Lecture 14: Inherited Disorders Flashcards Preview

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Flashcards in Lecture 14: Inherited Disorders Deck (78):
1

Neutrophil deficiency is associated with inefficient:

Pathogen clearance

2

What cells (other than NK) will be affected by a genetic deficiency in proper perforin formation?

CTL

3

NFkB

Transcription factor involved in toll like receptor signaling

4

Defective NFkB

Defective innate recognition of infection

5

Deficiency results in RBC destruction by MAC (2)

RBC are not correctly protected from complement proteins due to DAF or CD59 (prevents C9 binding) deficiency

6

What is the consequence of IgM having no Fc receptors?

Degradation of antigen relies on complement cascade (not macrophages)

7

What is the cause of immune-complex disease?

Failure to clear Ag-Ab immune complexes

8

What results from improper immune-complex disposition? In what major locations does this occur (2)?

Inflammation, especially vasculitis and glomerular nephritis

9

What role does MBL (mannose binding lectin) play in protection against sepsis?

Protects circulation against infection (because recognizes pathogen specific components)

10

Why is MBL a better complement pathway than alternative?

Alternative relies on constantly produced C3, but MBL recognizes structures on pathogens

11

Glycophosphatidylinosital deficiency

Paroxysmal Nocturnal Hemoglobulinuria

12

Glycophosphatidylinosital is...

molecule that anchors proteins into the cell membrane

13

How does Paroxysmal Nocturnal Hemoglobulinuria affect RBC?

RBC are destroyed--usually protected from complement-related degradation by DAF/CD59 (which are deficient in PNH)

14

X-Linked Agammaglobulinemia results in

Patient lacks mature B cells, thus no immunoglobulin in the serum (B cell maturation halts at pre-B cell stage due to defective tyrosine kinase signaling; Small B cell repertoire)

15

T/F: AID deficiency results in no activated B cells

F: activation occurs, but no class switching + somatic hypermutation (because AID enzyme required for these)

16

In X linked hyper IgM syndrome, a defect of _____ causes susceptibility to extracellular and intracellular bacteria

CD40L; B cells (and macrophages) do not receive the 2nd signal of activation on their CD40, thus do not undergo germinal center reactions (isotype switching)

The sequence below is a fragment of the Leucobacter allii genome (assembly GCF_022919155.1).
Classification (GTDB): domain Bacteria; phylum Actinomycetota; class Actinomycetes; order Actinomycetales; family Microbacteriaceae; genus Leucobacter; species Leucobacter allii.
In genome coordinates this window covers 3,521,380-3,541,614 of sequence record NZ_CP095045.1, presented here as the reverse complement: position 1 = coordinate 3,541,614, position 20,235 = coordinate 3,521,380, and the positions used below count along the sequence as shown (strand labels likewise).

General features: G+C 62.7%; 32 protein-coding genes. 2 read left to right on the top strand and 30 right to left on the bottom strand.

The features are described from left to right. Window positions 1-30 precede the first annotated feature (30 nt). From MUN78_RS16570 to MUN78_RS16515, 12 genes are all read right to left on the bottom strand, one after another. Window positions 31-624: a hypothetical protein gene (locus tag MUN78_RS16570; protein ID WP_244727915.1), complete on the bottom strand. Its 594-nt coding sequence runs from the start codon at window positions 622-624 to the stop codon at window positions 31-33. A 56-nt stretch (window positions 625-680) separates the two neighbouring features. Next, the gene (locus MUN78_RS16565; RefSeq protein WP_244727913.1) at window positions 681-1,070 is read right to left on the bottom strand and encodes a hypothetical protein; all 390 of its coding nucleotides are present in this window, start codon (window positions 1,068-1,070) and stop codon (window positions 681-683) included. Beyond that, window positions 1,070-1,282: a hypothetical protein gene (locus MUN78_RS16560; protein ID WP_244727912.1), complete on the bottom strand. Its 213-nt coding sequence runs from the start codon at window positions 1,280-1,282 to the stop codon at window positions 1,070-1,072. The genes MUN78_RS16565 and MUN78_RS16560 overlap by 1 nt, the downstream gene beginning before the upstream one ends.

17

Associated with no germinal center reactions

X linked hyper IgM syndrome (B cells do not receive the second signal of activation due to CD40L deficiency on T cells)

18

What immune cell will be affected by IgG1 deficiency?

NK

19

TAP deficiency results in

few CD8 T cells produced (because MHC I do not provide signal for positive selection in thymus)

20

No MHC Class II results in..

No CD4 T cells (because MHC II do not provide signal for positive selection in thymus)

21

How does gamma chain deficiency relate to failure in T cell proliferation?

gamma chain is a signaling component for cytokine receptors--such as IL2 and IL4

22

How does CD3 deficiency affect T cells?

It is the signal transduction unit, so no T cell function (SCID)

23

What is the result of RAG enzyme defect?

No VDJ recombination, which results in no B cells and low numbers of oligoclonal autoreactive T cells

24

Asplenic patients are especially susceptible to this pathogen

encapsulated bacteria

25

What is the immuno role of the spleen?

As it filters blood, splenic macrophages take up bacteria in the blood--this guards against sepsis

26

What is the disease?
Defective CD18 (adhesion molecules) results in defective migration of phagocytes into infected tissue.

Leukocyte adhesion deficiency

27

What is the disease?
Defective NADPH oxidase results in the inability of phagocytes to produce ROS, impairing their ability to kill bacteria.

Chronic granulomatous disease

28

What is the disease?
Deficiency of G-6P dehydrogenase results in a defective respiratory burst

Glucose-6-P dehydrogenase deficiency (duh)

29

Deficiency of this enzyme found in neutrophil granules and macrophage lysosomes results in impaired production of ROS

Myeloperoxidase (catalyzes production of hypochlorous acid)

30

What is the disease?
Defective vesicle fusion (endosomes and lysosomes) results in impaired phagocytosis

Chediak-Higashi Syndrome

31

Neutropenias are characterized by low numbers of:

granulocytes (neutrophils <500 cells/ul)

32

T/F: Neutrophil specific autoimmune antibodies can cause neutropenia.

T

33

What is the difference between Absolute, Classical, and Functional NK Cell Deficiency?

ANKD: complete lack of cells or functional cells
CNKD: ANKD, but NKT cells are present
FNKD: Normal # NK cells, but their function is absent or severely decreased

34

What infections are common in patients with NK deficiency?

varicella zoster virus, Mycobacterium avium, Trichophyton

35

3 Possible causes of NK Cell Deficiency Disorders.

Defective granule formation
Defective perforin
Improper development of NK cells in bone marrow

36

What's the disease?
Defect in protein necessary for NFkB activity, resulting in recurrent bacterial infections

NEMO Deficiency (innate recognition disorder in which PRR's recognize PAMPs, but there is an error in getting the proper genes transcribed)

37

Most likely result of Inherited Complement Deficiencies

Susceptibility to extracellular bacteria (especially encapsulated, because PRRs cannot not recognize them)

38